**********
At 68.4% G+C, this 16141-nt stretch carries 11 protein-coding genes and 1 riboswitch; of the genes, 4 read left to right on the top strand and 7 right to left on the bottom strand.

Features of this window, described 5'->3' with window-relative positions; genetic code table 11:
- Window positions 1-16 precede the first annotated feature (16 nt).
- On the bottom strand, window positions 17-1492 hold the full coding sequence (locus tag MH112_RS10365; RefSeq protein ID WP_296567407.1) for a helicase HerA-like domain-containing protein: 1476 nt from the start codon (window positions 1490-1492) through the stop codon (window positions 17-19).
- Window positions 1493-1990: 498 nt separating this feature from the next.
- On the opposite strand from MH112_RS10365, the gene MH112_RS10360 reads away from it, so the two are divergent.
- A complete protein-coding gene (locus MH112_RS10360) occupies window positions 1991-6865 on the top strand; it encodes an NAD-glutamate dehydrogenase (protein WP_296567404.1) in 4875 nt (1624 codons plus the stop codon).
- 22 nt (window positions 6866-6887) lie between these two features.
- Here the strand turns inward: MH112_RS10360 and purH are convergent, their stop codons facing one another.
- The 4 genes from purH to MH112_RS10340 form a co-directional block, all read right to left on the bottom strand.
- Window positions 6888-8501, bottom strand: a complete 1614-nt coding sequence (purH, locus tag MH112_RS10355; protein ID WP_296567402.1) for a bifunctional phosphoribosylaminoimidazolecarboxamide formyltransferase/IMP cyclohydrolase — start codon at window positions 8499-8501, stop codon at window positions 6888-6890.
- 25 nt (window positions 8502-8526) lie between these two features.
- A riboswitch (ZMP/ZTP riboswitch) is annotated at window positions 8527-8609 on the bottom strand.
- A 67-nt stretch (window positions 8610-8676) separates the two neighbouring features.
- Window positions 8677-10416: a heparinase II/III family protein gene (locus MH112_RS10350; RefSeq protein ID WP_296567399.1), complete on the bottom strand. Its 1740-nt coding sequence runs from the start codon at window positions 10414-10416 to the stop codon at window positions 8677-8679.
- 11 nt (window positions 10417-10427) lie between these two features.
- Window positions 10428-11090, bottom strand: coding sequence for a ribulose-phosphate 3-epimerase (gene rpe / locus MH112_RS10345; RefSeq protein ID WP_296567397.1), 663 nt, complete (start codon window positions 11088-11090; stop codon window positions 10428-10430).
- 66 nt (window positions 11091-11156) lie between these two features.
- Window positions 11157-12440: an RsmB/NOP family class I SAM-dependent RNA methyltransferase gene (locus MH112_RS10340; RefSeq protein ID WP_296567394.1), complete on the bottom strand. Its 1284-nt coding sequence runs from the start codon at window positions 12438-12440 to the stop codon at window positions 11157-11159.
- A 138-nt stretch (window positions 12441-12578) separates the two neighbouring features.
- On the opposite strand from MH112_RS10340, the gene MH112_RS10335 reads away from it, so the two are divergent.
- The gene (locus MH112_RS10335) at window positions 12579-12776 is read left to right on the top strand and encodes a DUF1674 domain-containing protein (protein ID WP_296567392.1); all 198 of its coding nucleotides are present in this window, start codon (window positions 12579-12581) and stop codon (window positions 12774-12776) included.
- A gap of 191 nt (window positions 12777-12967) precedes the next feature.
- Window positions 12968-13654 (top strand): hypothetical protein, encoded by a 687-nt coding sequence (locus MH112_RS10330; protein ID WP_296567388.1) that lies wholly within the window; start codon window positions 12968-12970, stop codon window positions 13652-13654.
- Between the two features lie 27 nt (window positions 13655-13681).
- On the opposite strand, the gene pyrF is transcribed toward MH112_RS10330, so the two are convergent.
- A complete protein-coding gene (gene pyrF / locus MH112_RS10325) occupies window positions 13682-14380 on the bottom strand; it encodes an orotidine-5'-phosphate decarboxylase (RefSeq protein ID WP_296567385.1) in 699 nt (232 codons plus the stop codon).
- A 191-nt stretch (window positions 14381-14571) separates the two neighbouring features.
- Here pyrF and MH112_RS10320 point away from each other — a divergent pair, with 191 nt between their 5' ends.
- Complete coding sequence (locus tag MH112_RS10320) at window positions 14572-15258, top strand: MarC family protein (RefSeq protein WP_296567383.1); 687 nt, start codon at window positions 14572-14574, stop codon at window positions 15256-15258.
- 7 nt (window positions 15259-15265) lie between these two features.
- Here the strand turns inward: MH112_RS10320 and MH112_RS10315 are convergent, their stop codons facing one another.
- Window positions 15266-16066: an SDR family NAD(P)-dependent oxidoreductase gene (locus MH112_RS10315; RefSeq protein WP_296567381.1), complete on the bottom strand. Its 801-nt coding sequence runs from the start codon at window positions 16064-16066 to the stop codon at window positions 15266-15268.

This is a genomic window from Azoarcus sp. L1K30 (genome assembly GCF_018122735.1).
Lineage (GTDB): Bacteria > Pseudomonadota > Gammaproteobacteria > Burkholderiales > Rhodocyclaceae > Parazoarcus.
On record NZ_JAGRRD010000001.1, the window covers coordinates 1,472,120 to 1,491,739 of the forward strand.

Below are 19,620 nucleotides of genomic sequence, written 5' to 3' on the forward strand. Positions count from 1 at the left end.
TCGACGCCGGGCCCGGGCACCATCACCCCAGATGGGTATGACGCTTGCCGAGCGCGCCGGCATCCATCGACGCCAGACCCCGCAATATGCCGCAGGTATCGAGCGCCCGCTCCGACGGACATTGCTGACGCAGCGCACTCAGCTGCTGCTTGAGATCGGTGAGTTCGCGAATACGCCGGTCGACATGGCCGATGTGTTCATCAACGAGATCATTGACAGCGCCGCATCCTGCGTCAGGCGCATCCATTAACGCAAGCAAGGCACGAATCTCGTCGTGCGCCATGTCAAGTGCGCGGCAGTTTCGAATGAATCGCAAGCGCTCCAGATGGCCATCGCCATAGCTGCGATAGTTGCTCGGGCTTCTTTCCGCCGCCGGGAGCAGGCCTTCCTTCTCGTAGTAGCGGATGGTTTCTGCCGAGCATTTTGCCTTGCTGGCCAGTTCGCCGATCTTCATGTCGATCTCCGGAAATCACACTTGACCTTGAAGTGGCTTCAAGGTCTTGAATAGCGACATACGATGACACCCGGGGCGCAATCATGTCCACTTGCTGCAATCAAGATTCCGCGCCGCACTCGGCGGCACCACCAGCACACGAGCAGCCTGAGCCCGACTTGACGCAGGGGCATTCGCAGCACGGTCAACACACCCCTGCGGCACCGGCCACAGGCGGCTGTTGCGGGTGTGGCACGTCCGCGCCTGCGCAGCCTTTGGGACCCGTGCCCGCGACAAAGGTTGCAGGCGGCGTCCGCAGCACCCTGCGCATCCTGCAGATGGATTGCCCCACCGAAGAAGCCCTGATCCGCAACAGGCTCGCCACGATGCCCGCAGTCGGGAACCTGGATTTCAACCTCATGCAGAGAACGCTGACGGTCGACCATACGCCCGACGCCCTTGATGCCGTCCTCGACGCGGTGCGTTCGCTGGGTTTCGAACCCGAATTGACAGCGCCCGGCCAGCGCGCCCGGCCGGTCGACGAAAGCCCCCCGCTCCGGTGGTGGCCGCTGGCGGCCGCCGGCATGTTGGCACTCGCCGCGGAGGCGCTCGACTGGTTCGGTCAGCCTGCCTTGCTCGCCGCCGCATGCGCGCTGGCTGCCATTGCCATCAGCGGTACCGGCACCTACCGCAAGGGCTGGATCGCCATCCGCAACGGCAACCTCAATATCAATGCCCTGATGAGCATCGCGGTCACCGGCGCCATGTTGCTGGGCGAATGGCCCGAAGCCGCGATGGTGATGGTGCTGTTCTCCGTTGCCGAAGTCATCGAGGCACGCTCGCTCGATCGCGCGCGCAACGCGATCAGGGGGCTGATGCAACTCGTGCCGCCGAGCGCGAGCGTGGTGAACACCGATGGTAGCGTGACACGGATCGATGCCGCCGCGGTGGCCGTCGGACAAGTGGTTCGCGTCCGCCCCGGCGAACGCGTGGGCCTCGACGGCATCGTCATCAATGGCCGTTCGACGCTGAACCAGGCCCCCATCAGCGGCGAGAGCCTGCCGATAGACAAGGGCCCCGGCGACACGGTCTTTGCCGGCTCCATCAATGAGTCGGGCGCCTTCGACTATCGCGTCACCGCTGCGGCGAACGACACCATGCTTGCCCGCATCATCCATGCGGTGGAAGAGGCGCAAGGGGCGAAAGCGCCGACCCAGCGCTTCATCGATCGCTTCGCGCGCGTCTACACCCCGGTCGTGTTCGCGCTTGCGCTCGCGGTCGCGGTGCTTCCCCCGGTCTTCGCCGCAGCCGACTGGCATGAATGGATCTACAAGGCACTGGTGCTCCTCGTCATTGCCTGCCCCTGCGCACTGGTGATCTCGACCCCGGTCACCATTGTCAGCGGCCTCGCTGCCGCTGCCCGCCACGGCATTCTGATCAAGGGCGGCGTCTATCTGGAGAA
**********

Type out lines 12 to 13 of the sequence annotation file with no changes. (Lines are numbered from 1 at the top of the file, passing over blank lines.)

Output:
- 25 nt (window positions 8502-8526) lie between these two features.
- A riboswitch (ZMP/ZTP riboswitch) is annotated at window positions 8527-8609 on the bottom strand.